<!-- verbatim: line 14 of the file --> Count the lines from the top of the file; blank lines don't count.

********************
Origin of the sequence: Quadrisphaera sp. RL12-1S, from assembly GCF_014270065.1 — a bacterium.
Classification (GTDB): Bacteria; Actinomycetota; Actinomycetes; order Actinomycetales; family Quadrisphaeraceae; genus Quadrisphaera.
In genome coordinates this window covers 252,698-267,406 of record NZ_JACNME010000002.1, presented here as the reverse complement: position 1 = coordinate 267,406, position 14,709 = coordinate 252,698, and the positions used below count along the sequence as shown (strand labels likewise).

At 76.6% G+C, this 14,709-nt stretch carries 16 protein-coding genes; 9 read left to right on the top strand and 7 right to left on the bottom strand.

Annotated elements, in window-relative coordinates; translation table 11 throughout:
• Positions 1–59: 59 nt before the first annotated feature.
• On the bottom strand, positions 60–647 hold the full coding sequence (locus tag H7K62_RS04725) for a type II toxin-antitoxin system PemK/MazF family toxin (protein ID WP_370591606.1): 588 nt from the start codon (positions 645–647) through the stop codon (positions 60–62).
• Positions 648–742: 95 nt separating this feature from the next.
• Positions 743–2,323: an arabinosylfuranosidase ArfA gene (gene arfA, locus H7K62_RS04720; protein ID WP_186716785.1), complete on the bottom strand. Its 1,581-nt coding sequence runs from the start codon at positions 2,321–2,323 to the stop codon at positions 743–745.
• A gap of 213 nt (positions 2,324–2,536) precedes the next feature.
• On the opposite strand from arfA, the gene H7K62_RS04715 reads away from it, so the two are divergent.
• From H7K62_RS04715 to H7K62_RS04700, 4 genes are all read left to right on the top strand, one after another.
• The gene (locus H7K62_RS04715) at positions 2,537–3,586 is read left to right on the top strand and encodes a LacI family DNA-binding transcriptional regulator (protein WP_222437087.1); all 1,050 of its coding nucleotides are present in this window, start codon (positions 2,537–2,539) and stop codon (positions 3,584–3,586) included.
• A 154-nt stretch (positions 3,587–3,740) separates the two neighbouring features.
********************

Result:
• A 154-nt stretch (positions 3,587–3,740) separates the two neighbouring features.